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New 31-km-long International Linear Collider ready for construction

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Posted June 13, 2013
A schematic of the layout of the International Linear Collider - note the soccer pitch for scale. Credit: Pablo Vazquez

A schematic of the layout of the International Linear Collider – note the soccer pitch for scale. Credit: Pablo Vazquez

Today the Linear Collider Collaboration published its Technical Design Report [PDF] for the International Linear Collider (ILC) – a proposed 31-kilometer electron-positron collider that will both complement and advance beyond the physics of the Large Hadron Collider.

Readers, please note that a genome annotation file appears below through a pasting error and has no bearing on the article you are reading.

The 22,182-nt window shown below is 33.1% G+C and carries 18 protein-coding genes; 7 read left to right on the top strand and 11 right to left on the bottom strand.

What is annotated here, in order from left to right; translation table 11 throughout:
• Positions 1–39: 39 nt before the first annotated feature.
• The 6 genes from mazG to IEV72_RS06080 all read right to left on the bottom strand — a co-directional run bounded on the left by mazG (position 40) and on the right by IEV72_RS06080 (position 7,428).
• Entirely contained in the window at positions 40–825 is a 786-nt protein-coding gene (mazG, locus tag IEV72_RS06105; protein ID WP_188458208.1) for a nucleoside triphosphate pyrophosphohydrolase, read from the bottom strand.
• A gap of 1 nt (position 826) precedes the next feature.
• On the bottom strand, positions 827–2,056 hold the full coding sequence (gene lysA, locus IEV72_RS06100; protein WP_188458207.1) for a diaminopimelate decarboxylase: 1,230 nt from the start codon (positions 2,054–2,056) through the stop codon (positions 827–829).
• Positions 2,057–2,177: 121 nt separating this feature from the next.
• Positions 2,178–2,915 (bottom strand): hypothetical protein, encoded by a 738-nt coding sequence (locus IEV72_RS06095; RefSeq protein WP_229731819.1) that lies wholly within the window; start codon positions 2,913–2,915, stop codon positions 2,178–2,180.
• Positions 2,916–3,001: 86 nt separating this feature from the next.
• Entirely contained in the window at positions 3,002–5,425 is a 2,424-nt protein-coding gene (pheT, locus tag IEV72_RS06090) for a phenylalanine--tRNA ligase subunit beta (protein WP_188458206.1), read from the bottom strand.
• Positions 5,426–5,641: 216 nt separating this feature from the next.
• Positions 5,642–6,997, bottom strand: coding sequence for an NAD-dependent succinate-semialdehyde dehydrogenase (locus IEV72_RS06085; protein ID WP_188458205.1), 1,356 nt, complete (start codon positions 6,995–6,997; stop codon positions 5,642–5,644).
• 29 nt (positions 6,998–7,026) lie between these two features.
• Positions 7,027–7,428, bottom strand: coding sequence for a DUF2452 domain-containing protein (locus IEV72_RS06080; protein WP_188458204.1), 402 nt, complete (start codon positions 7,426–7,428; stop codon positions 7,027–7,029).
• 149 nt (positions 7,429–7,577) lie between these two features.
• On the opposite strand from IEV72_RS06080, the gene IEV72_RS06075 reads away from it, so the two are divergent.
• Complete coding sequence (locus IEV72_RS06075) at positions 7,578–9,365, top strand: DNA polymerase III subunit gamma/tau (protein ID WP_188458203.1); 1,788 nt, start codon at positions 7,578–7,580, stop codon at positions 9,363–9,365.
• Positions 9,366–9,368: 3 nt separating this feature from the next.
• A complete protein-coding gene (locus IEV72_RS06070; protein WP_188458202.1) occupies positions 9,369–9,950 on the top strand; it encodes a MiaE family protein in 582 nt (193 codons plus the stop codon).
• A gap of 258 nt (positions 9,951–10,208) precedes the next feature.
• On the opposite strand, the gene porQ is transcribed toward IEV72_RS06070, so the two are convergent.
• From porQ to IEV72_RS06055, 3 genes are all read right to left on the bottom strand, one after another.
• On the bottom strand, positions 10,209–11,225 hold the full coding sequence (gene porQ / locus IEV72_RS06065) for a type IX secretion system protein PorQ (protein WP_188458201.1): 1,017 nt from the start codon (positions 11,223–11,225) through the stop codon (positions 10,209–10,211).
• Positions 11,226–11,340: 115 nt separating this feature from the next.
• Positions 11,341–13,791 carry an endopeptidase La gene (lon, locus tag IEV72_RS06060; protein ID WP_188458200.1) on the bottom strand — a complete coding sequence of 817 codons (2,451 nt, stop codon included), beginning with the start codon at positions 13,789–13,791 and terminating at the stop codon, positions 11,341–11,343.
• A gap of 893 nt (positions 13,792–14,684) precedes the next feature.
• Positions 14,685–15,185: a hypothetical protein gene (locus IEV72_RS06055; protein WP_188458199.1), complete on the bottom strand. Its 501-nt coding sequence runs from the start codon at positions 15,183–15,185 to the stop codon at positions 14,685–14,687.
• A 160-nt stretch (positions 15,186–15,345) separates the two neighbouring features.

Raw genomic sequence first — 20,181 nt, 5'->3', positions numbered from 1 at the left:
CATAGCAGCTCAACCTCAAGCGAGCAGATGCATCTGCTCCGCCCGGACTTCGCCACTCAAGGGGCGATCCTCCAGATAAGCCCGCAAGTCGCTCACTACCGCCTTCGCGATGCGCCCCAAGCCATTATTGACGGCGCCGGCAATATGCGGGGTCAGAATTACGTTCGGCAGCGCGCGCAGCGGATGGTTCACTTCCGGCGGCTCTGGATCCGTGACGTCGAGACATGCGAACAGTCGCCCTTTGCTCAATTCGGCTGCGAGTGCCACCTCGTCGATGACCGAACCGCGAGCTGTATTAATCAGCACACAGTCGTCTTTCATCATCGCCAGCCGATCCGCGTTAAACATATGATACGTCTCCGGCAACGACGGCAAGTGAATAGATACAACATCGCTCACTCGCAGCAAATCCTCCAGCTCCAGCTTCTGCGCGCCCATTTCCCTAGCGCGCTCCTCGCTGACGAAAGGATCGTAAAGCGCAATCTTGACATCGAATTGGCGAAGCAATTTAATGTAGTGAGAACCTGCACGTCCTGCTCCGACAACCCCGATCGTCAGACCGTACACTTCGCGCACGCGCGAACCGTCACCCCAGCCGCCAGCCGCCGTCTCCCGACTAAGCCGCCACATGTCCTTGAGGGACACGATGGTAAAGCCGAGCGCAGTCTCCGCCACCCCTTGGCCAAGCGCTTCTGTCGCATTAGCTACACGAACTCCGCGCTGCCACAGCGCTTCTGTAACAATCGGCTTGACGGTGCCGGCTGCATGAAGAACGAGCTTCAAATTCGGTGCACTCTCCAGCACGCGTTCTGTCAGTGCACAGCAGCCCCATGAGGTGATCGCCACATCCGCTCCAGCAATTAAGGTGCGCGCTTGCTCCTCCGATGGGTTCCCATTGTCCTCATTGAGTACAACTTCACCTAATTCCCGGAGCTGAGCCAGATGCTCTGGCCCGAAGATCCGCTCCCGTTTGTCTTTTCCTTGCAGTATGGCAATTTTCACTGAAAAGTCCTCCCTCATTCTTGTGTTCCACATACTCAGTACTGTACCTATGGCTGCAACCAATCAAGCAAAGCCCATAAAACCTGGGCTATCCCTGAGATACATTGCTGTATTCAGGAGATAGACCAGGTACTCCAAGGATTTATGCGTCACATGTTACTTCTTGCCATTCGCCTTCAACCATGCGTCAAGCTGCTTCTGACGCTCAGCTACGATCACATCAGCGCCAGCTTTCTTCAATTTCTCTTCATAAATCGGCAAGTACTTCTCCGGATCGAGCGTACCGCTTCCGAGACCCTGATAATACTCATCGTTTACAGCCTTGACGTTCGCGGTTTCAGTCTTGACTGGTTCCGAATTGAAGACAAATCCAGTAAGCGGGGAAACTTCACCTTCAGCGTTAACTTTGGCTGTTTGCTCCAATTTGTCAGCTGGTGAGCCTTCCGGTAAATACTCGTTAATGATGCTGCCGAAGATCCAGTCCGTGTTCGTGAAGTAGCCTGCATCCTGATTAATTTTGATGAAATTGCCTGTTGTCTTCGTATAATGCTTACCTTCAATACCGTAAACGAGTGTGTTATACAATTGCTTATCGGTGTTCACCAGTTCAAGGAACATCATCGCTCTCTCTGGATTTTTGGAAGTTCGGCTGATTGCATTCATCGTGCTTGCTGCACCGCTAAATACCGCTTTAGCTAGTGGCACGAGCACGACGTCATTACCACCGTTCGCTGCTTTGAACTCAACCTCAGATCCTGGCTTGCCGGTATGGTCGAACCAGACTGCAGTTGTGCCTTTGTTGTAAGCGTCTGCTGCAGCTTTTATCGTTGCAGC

In three consecutive ceremonies in Asia, Europe and the Americas, the authors officially handed the report over to the international oversight board for projects in particle physics, the International Committee for Future Accelerators (ICFA). The report presents the latest, most technologically advanced and most thoroughly scrutinized design for the ILC.

The ILC will accelerate and collide electrons and their antiparticles, positrons. Collisions will occur roughly 7000 times per second at the collision energy of 500 GeV. Some 16,000 superconducting cavities will be needed to drive the ILC’s particle beams. The report also includes details of two state-of-the-art detectors that will record the collisions, as well as an extensive outline of the geological and civil engineering studies conducted for siting the ILC.

“The Technical Design Report is an impressive piece of work that shows maturity, scrutiny and boldness,” says Lyn Evans, director of the Linear Collider Collaboration. “The International Linear Collider should be next on the agenda for global particle physics.”

Read more at: Phys.org

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